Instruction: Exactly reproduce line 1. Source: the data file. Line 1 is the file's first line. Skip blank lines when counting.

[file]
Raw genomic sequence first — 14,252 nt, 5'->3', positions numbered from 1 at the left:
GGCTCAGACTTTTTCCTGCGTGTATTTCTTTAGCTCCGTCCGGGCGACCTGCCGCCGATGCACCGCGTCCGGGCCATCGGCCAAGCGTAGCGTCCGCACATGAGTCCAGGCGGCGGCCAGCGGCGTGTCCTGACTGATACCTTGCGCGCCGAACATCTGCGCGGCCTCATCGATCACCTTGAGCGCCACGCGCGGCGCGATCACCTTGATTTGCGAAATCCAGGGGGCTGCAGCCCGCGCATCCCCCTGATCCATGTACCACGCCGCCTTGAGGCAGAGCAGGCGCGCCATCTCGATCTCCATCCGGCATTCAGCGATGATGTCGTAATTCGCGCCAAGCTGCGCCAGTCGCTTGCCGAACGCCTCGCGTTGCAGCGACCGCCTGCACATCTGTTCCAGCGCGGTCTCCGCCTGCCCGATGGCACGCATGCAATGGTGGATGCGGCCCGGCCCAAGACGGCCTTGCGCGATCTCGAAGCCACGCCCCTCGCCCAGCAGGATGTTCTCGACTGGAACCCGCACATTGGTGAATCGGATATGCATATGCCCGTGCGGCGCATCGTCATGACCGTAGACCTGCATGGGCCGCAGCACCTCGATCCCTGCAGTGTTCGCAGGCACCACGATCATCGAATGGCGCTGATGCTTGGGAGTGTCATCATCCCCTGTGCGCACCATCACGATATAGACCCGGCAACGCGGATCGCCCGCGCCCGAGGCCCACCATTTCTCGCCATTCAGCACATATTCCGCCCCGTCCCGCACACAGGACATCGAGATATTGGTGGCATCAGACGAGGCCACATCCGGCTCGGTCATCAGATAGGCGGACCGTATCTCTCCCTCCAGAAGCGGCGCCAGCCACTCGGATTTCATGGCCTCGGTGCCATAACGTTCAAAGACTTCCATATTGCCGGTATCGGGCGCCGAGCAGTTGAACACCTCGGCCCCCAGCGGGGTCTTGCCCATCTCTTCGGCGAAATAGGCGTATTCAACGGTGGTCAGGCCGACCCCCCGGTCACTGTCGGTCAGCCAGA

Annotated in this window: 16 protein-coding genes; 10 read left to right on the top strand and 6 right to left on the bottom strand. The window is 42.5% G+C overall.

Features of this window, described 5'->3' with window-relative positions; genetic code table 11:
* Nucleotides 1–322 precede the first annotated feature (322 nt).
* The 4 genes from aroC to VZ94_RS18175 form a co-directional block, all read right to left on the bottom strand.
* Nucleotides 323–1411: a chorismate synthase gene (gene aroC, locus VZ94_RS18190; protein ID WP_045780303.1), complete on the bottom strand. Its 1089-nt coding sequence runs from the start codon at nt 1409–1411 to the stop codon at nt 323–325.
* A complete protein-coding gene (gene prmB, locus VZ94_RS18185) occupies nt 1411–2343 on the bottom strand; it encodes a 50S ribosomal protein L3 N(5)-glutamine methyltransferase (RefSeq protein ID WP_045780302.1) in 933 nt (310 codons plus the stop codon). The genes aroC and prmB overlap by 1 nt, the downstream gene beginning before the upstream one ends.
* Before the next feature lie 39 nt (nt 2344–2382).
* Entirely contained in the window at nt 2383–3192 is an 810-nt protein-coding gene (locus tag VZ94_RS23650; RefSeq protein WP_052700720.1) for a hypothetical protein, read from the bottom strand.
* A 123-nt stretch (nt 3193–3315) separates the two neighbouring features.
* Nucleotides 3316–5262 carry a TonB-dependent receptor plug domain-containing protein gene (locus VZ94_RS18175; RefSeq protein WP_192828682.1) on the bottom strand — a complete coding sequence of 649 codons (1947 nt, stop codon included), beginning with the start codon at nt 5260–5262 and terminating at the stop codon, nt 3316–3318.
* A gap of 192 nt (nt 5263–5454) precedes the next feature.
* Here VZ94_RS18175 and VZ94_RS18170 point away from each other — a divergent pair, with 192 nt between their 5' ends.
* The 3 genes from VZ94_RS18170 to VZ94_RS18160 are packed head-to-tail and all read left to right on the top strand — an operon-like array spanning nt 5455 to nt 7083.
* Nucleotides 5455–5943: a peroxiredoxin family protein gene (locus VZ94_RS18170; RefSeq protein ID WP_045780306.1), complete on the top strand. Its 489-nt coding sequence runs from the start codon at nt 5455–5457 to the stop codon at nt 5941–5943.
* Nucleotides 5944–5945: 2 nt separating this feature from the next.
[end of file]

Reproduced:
Raw genomic sequence first — 14,252 nt, 5'->3', positions numbered from 1 at the left: